Dear Nii Kpakpo,
There is a lot to write on but lemme take it from the most recent and then work my way backwards to events that happened even whilst I was out of town. A lot seems to be happening in this my city oh. Like I told my followers on Facebook and I’ve been reiterating to anyone who will listen, Tamale is arguably the fastest developing city in Ghana now and invariably the problems of being a metropolis such as pressure on social amenities and waste management.
Metropolitan authorities have the arduous task of keeping everything and everybody in check and I’m sure it has been an overwhelming task for the executive. Furthermore now government has to allocate nor resources to the region considering that it intends to bridge the gap between the north and the south in various aspects including education and social amenities. This is particularly true with the influx of more Southerners relocating up north.
Kpakpo, the ruling government has the northern region down pat when it comes to influence mostly because the current president has his roots here coexist a man of the soil. He’s also considered a man of the people and every time he comes this way for both official and partisan duties he’s given such a rousing welcome.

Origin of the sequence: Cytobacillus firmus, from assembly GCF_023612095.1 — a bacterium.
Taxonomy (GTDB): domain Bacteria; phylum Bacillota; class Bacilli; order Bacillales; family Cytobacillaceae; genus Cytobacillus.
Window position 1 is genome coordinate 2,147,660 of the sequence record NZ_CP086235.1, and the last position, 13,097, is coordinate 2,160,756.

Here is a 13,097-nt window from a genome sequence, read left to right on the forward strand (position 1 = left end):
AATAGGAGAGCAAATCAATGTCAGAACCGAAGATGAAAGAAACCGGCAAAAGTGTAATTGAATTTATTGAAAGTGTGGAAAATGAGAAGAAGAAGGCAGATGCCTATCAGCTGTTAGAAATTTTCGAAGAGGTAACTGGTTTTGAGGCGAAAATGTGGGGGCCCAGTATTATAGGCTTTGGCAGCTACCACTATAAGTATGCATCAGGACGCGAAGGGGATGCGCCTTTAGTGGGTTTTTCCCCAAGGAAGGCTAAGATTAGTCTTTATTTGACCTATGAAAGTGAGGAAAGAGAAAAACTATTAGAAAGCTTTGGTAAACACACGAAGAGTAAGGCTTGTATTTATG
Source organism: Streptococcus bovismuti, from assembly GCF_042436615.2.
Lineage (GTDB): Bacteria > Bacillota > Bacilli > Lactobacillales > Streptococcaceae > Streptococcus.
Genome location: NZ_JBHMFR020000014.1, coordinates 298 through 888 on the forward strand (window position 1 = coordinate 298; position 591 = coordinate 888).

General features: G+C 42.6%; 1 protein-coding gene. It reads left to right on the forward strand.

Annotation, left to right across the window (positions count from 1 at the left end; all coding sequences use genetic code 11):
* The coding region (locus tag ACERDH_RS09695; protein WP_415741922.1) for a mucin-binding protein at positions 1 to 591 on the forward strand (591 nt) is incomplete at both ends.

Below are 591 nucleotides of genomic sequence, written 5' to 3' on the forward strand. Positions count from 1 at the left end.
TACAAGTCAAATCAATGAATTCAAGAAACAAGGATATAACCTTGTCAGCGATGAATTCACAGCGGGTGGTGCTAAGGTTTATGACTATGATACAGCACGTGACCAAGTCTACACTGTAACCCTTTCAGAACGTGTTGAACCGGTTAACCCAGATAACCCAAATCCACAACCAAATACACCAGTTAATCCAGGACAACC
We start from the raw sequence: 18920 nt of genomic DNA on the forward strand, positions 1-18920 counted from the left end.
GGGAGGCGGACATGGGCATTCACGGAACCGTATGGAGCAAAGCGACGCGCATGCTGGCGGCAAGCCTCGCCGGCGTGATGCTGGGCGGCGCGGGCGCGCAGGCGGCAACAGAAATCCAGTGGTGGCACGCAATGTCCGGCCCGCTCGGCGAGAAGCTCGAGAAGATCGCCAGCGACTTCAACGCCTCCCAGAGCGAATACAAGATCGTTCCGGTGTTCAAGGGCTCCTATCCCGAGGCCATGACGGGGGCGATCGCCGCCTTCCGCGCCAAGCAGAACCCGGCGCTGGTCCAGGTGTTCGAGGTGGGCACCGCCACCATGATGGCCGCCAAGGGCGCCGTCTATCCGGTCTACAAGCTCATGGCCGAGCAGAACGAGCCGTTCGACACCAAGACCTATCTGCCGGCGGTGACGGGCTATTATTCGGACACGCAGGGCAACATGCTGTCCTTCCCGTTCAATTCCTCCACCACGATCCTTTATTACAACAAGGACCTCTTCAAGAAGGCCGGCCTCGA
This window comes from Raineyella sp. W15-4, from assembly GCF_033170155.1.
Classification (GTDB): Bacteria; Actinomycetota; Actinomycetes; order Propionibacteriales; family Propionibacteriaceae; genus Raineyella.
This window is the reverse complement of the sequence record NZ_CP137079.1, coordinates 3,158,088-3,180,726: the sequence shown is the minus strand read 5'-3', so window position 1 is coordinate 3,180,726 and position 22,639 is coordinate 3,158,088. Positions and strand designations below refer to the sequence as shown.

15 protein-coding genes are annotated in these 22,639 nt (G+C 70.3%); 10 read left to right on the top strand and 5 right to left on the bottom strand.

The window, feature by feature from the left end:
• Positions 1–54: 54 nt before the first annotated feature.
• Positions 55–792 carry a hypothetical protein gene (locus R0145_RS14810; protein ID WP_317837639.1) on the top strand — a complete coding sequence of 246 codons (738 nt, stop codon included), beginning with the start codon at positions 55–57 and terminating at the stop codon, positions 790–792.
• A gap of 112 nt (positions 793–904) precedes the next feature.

So imagine when the ruling party held a rally in Tamale as a prelude to their delegates conference in a few weeks. The whole town was agog with preparations for the rally since the region is predominantly very skewed towards the ruling party.
Chale! Come and see young men and women tweaking their motorbikes to take out the exhaust sound mufflers so the bikes will make noise when they ride them. This was a pretty common feature plus also to see bikes and cars also bedecked in party colors and party flags just displaying their dexterity on the bikes and showing off driving skills. The noise in town is crazy and the reckless abandon for safety and precaution makes it even dangerous to be a pedestrian in times like this.
Nii Kpakpo what that means is that the security services have to form a joint force to ensure the peace within the community especially with the head of state visiting tho region to attend the rally. Security was pretty tight and deservedly so to protect government officials attending the rally.
Any3mi come and see bus loads of people arriving at the Jubilee Park for the rally. From early in the morning various groups of people from throughout the various districts in the northern region arrived at the venue in buses so overloaded there were people siting on top of these buses. For the kinda roads that exist in some of these areas I shudder to think of the safety of these passengers who sat on the roof of the buses. There was one particular bus that caught my interest as well as others because the musicians were on top of the bus whilst the rest of the passengers were inside the bus singing. Even when they got to the rally grounds the musicians remained on top of the bus still playing whilst the passengers disembarked still singing which drew attention to them and some onlookers clapping at the spectacle.